David Ainsworth’s piece provides useful food for thought and some valuable feedback. He is right that, two years since the Fundraising Regulator’s birth, now is a good time to review our progress –and where things can be improved. This is something we have been busy working at over the past few months.
That said, two years remains a short amount of time. I would be surprised if any new organisation achieves perfection within twenty-four months. The Fundraising Regulator remains a work in progress and it would be unfair and impatient to now wonder if we should call the whole thing off. Such impetuousness is best left to Premier League chairmen or perhaps England’s batsmen.
Value for money
We agree that the Fundraising Regulator would benefit if more people paid the levy, seeking payment has consumed a large amount of resource and we are limited in what we can do by our budget.
Data issues were one factor, with our projections based on the available data in 2016. This came from the Charity Commission’s annual returns, some of which were inaccurately completed by charities. Data is now much more accurate, and the main issue is a small number of charities not paying the levy or, almost worse, not replying at all.
Thankfully, payment rates have increased to 93 per cent and the second-year levy raised over £1.9m. We are grateful for this support. It ensures that we do a good, responsive job. However, another £300,000 would allow us to be more proactive, to test attitudes to fundraising, promote our service to the public and share our learnings with the sector amongst other more proactive work.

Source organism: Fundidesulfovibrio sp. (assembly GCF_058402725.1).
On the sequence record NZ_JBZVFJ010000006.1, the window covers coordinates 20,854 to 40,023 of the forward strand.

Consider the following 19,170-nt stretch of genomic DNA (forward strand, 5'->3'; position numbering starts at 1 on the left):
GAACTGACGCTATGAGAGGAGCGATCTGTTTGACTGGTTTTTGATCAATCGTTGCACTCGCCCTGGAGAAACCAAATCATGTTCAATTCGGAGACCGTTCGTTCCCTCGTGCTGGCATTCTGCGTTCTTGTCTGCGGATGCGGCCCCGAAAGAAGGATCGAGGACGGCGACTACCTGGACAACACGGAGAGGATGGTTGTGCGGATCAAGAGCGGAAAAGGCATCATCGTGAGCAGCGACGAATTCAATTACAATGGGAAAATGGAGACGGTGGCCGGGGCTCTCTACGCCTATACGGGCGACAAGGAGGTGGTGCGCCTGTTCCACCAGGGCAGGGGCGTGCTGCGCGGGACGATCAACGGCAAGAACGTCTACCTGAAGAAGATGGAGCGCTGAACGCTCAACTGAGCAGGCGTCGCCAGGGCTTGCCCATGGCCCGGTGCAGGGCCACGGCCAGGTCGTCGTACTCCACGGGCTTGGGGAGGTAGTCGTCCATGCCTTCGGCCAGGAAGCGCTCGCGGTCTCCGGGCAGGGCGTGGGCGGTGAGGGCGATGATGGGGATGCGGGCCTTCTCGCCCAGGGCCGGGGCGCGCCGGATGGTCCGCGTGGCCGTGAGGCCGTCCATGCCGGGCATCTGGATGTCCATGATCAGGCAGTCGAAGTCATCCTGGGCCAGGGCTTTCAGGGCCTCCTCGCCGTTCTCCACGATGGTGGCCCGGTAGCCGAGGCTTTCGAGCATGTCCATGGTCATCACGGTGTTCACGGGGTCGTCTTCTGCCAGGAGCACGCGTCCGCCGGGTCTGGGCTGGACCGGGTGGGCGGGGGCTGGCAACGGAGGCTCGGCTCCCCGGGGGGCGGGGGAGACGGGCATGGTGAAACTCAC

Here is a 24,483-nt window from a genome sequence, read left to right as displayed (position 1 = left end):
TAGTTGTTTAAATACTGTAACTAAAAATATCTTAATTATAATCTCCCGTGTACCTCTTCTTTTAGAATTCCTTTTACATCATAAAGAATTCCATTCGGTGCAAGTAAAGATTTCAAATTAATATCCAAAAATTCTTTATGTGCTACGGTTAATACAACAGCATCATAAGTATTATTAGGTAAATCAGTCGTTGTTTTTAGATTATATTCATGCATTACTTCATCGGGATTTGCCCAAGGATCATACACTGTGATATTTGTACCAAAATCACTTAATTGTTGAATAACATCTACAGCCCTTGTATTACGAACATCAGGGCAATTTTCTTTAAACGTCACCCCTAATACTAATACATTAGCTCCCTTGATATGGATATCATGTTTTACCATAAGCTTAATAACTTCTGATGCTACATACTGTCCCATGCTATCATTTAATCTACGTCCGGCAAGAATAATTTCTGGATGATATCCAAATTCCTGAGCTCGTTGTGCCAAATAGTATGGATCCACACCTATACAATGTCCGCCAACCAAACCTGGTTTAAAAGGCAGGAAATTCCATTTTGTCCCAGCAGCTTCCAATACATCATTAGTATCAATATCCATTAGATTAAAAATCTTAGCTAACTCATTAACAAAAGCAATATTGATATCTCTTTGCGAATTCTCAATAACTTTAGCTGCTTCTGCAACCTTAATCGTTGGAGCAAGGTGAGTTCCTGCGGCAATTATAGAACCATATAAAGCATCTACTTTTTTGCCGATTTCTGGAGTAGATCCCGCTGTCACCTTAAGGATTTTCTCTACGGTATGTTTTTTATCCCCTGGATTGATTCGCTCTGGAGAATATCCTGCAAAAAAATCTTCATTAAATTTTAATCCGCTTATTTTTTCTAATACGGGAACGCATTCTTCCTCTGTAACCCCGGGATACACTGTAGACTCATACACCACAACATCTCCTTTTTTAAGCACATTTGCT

There is no excuse for expected levy payers not paying. Payment shows that a charity is committed to ethical, transparent fundraising. Those who do not are freeloading and riding on those many charities which have accepted the need for self-regulation.
The ‘smaller charities’ that David highlights spend at least £100,000 on fundraising and tend to have at least a £1,000,000 turnover. Ask a member of the public if that’s small. Genuinely small charities sit outside of the levy, although many have registered for a nominal annual sum of £50.
Of course, we must offer value for money to the sector by engaging charities of all sizes, whether they are globally recognised or not.
As one example of how we do this, our dedicated GDPR guidance helps charities understand complex regulation. We worked with the ICO to host a major conference to educate charities about the regulation and run an online tool to aid compliance. This service is freely available, unlike some of the alternatives offered to the sector.
We have also modernised the Code of Fundraising Practice, turning a mass of jargon and technicalities into a streamlined, searchable digital tool that is far more accessible for charities of all sizes. We have worked closely with the Institute of Fundraising (IoF) to produce the “bite-sized” guidance which we know how has been hugely helpful to charities of all sizes.
More engagement with the sector is to come, such as the IoF complaints handling training, which is based on our guidance and has been created in partnership.
The Fundraising Preference Service
The Fundraising Preference Service (FPS) is developing well. We agree that there is a need to get more people using the Service and we are committed to doing so, which is why we recently launched several campaigns to test how best to do this.
There is, however, a balance. Civil Society’s readers would be unimpressed if we promoted FPS too aggressively and this resulted in significant income and donor loss for charities.
Also, the Service shouldn’t just be judged by figures. It is important that members of the public simply have the option to block communications and, to some degree, lower numbers reflect a sector that is successfully and respectfully engaging donors.